Developmental palaeontology in synapsids: the fossil record of ontogeny in mammals and their closest relatives. 2010. M. R. Sánchez-Villagra. Proc. Roy. Soc. B. Published online before print January 13.
Abstract: The study of fossilized ontogenies in mammals is mostly restricted to postnatal and late stages of growth, but nevertheless can deliver great insights into life history and evolutionary mechanisms affecting all aspects of development.
Fossils provide evidence of developmental plasticity determined by ecological factors, as when allometric relations are modified in species which invaded a new space with a very different selection regime. This is the case of dwarfing and gigantism evolution in islands.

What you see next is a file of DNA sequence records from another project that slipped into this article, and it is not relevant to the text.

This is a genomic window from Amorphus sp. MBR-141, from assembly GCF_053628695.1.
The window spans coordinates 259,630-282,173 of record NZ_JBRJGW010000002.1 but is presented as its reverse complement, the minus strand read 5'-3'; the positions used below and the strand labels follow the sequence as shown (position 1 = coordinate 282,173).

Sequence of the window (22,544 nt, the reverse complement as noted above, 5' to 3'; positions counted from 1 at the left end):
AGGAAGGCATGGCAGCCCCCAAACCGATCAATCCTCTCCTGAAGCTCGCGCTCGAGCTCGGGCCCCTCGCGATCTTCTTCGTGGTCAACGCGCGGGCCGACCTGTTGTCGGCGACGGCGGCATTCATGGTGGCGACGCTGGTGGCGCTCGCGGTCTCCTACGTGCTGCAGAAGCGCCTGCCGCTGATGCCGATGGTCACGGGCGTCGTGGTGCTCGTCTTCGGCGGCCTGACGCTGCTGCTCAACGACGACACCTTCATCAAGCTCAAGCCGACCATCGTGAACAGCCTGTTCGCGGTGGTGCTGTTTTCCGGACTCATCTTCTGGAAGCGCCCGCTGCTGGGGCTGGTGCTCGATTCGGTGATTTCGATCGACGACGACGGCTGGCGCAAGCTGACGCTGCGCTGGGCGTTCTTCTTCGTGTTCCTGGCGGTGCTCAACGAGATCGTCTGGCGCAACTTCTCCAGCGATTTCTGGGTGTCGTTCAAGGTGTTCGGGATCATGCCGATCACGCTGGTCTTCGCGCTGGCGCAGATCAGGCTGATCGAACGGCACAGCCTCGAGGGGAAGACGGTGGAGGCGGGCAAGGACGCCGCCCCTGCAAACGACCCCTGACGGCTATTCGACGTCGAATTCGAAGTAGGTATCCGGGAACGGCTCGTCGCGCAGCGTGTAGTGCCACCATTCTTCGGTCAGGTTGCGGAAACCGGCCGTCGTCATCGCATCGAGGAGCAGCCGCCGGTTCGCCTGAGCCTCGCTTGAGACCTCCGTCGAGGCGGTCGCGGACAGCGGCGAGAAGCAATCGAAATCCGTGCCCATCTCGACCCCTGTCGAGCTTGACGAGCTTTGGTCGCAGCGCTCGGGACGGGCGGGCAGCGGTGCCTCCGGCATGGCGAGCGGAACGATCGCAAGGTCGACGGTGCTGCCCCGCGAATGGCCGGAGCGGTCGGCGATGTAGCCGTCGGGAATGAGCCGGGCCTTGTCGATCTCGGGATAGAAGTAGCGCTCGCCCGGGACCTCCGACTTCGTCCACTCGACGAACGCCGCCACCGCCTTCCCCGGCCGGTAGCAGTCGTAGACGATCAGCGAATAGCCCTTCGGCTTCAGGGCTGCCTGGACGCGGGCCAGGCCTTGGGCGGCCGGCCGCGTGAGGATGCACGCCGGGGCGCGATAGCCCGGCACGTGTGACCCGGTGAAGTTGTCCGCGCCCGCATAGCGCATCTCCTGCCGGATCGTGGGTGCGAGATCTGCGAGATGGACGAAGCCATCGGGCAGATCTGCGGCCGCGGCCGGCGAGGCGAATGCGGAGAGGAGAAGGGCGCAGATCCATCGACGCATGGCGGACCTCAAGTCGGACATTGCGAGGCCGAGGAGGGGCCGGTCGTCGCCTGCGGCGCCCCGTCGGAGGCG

Skeletochronological studies are restricted to the examination of growth marks mostly in the cement and dentine of teeth and can provide absolute age estimates. These, together with dental replacement data considered in a phylogenetic context, provide life-history information such as maturation time and longevity.
Developmental palaeontology is relevant for the discourse of ecological developmental biology, an area of research where features of growth and variation are fundamental and accessible among fossil mammals.
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